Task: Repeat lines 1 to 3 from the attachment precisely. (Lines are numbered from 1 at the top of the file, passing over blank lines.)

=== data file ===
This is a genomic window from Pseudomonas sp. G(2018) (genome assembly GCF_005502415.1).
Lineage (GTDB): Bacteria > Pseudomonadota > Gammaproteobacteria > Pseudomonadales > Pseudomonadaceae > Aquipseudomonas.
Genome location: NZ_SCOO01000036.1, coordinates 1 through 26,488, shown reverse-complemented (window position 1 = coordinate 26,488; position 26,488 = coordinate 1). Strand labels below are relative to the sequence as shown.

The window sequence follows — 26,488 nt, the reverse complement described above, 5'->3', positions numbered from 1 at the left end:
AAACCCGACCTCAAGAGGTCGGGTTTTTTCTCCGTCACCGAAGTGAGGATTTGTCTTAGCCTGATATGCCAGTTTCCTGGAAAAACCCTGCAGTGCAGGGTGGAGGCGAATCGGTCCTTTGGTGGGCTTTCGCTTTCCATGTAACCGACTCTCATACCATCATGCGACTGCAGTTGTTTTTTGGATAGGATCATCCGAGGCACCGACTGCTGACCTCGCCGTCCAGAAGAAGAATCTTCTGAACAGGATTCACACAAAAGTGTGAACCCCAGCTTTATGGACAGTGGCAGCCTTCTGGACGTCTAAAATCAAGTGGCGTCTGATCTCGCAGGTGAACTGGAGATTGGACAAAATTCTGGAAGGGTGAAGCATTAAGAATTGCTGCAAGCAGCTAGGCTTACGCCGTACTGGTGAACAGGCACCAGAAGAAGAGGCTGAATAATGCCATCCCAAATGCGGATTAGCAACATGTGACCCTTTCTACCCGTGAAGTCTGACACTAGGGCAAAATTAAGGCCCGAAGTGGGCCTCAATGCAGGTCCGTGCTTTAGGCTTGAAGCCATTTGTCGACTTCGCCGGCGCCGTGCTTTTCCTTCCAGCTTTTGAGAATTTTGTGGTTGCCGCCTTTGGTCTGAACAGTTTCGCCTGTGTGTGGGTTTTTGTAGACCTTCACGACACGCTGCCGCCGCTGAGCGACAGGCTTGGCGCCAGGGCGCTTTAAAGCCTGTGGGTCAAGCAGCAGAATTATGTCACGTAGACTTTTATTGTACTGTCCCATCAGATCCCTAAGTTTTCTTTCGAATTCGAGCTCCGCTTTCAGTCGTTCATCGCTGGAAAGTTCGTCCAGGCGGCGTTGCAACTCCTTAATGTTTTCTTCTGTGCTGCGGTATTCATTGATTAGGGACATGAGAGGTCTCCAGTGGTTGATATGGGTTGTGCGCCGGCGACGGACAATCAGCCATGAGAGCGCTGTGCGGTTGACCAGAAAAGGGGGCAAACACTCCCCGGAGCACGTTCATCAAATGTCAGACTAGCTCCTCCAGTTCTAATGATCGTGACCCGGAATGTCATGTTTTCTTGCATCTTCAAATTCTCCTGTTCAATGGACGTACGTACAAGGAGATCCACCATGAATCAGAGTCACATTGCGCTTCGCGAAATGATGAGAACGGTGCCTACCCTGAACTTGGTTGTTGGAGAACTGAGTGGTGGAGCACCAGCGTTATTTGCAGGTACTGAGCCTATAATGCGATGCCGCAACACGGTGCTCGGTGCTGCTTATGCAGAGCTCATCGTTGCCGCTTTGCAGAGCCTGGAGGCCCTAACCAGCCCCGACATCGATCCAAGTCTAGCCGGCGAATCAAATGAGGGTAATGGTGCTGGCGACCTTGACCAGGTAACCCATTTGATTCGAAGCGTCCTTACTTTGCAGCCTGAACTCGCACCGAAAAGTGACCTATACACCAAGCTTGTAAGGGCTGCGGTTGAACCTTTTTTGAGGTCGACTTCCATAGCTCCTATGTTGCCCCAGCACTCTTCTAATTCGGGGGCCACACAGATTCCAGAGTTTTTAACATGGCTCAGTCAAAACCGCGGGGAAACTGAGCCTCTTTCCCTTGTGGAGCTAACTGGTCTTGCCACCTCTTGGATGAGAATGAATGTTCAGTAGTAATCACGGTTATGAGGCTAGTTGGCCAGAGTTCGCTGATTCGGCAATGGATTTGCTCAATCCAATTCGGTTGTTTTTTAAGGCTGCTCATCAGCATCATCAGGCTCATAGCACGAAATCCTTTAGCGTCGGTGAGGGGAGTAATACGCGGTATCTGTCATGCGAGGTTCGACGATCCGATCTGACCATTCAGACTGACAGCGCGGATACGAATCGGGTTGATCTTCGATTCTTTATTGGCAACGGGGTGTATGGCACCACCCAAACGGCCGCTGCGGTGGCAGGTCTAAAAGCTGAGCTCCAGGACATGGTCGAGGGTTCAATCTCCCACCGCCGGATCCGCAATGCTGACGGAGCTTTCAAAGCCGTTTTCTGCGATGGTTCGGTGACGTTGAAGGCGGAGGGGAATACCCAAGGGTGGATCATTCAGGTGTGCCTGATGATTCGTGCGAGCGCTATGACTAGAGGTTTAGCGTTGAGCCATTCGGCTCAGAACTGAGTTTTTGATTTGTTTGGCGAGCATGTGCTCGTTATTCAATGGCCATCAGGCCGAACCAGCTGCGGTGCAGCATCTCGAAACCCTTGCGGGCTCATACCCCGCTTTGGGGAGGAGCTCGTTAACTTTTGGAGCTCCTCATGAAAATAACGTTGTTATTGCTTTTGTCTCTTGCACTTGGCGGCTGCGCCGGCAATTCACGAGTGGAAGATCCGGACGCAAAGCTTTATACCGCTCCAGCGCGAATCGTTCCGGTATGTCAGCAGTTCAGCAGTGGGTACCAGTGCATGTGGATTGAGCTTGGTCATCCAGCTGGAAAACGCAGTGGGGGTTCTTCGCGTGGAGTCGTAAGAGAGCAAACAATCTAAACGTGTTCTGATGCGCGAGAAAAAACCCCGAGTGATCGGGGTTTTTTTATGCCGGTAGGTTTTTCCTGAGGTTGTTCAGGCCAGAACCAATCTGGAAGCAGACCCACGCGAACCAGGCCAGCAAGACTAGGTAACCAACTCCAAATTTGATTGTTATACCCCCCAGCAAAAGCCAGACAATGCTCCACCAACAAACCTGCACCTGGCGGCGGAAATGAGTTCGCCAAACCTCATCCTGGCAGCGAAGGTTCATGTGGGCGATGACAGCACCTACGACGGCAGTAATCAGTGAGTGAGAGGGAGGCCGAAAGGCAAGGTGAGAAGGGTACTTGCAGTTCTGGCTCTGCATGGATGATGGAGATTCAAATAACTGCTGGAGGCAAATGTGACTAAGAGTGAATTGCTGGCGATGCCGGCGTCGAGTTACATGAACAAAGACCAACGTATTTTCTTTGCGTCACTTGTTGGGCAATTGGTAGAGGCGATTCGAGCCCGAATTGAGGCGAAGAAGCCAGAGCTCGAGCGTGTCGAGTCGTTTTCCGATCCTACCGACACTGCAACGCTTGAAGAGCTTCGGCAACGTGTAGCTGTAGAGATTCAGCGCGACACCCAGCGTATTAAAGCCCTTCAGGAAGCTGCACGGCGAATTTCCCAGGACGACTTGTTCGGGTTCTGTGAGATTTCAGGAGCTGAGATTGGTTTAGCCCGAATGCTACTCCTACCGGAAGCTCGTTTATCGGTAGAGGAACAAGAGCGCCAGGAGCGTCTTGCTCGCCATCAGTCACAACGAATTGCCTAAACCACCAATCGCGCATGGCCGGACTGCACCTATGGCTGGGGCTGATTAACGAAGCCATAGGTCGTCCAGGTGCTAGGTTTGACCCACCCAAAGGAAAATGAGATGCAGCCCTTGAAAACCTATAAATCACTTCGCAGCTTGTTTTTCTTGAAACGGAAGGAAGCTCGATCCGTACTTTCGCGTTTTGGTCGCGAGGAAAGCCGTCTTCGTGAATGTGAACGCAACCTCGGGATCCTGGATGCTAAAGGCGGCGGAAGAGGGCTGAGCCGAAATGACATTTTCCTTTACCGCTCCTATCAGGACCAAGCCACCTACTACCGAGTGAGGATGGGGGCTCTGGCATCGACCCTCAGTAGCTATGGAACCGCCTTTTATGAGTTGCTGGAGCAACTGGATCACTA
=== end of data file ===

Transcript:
This is a genomic window from Pseudomonas sp. G(2018) (genome assembly GCF_005502415.1).
Lineage (GTDB): Bacteria > Pseudomonadota > Gammaproteobacteria > Pseudomonadales > Pseudomonadaceae > Aquipseudomonas.
Genome location: NZ_SCOO01000036.1, coordinates 1 through 26,488, shown reverse-complemented (window position 1 = coordinate 26,488; position 26,488 = coordinate 1). Strand labels below are relative to the sequence as shown.